GPU acceleration of Volumetric Lattice Boltzmann Method for patient-specific computational hemodynamics

Zhiqiang Wang, Ye Zhao, Alan P. Sawchuck, Michael C. Dalsing, Huidan Yu

Research output: Contribution to journalArticle

12 Scopus citations


Volumetric Lattice Boltzmann Method (VLBM) has been recently developed for solving complex flow with arbitrary curved boundaries. The VLBM regards fluid particles are uniformly distributed in cells and distinguishes fluid, solid, and boundary cells by introducing a volumetric parameter P(. x, t) defining the percentage of solid volume in each cell. The advantages of VLBM stem from the self-regulation of P(. x, t) in the volumetric lattice Boltzmann equation (VLBE) for particle collision and streaming with no spatial interpolation when dealing with an arbitrarily curved boundary with or without motion. First, the VLBE satisfies mass conservation strictly. Second, the implementation of VLBM is rather simple after the solid volume percentages are determined in boundary cells. And third, no-slip boundary condition is integrated in the streaming formulation thus significantly enhances the capability of parallelization. In this paper, we perform GPU (Graphics Processing Unit) parallelization for VLBM using a uniform computing scheme for both fluid and boundary cells. In contrast to the traditional LBM acceleration, the boundary conditions have to be imposed over boundary nodes, where branching operations are required to identify boundary nodes from others, the VLBM implementation does not need to distinguish fluid and boundary cells in the computation so that branching is minimized and the GPU kernel execution is accelerated. Furthermore, the algorithmic steps are optimized to improve coalesced access of GPU memory and avoid race condition. An application study is on a pulsatile blood flow in a patient-specific carotid artery segmented from an anonymous clinical CT image and more than 30 times speedup over the serial counterpart. Simulations of fluid dynamics and wall shear stress (WSS) are presented and known velocity skewness and WSS distributions are captured. The GPU accelerated VLBM is promising to perform patient-specific computational hemodynamics within clinical accepted time frame and is expected to reveal quantitative real-time blood flow in living human arteries to aid clinical assessment of cardiovascular diseases.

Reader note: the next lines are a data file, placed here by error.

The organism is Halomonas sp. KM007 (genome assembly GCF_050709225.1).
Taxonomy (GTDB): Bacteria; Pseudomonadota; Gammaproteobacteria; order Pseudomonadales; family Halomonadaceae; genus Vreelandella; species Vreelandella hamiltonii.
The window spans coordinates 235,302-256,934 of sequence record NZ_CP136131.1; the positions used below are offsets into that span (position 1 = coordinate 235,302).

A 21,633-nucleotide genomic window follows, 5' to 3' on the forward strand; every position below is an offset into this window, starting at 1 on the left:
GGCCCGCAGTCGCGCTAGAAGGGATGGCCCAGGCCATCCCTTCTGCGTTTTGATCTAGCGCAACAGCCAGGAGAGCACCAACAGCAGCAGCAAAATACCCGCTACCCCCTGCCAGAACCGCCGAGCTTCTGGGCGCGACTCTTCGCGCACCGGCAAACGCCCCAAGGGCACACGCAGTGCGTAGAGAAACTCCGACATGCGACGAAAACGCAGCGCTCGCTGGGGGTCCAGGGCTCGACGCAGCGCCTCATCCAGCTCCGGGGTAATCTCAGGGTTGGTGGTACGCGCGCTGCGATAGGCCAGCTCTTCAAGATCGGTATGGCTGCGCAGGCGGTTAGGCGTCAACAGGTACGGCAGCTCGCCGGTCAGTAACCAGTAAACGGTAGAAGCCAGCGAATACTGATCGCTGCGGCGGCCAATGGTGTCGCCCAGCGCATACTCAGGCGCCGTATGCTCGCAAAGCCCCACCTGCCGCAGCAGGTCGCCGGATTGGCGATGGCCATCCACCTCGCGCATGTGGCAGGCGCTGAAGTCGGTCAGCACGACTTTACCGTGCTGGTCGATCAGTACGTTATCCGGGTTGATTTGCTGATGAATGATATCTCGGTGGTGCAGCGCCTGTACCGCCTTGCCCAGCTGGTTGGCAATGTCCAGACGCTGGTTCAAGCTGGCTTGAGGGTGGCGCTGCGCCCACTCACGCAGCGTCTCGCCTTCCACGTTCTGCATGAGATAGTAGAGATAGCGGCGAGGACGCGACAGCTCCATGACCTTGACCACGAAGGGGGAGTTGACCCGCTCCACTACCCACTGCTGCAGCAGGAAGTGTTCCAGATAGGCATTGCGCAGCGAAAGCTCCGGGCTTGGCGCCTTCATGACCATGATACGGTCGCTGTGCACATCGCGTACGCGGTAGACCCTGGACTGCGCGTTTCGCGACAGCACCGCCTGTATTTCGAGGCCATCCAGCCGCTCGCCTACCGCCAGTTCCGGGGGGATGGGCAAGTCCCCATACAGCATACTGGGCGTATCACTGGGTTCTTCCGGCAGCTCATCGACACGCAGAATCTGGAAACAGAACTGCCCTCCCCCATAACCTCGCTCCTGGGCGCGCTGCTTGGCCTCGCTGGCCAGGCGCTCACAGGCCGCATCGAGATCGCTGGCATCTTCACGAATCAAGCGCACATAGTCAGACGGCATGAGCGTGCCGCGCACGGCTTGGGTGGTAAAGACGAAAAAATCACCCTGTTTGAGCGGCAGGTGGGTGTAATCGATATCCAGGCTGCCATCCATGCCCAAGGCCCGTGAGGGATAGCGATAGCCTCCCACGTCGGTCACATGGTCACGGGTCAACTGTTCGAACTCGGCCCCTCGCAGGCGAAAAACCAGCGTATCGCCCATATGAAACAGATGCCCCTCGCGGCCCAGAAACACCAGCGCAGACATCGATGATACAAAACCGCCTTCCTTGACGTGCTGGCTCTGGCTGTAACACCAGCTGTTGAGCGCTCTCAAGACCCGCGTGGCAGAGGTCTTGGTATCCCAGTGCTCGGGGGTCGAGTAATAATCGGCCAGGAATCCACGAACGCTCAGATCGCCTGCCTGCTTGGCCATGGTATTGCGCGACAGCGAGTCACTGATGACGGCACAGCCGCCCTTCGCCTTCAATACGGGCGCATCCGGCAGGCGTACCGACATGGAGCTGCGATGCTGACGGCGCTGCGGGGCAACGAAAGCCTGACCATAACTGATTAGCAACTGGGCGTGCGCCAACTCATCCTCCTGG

Original languageEnglish (US)
Pages (from-to)192-200
Number of pages9
JournalComputers and Fluids
StatePublished - Jul 2 2015


  • Graphics processor unit
  • Parallel computing
  • Patient-specific computational hemodynamics
  • Volumetric Lattice Boltzmann Method

ASJC Scopus subject areas

  • Computer Science(all)
  • Engineering(all)

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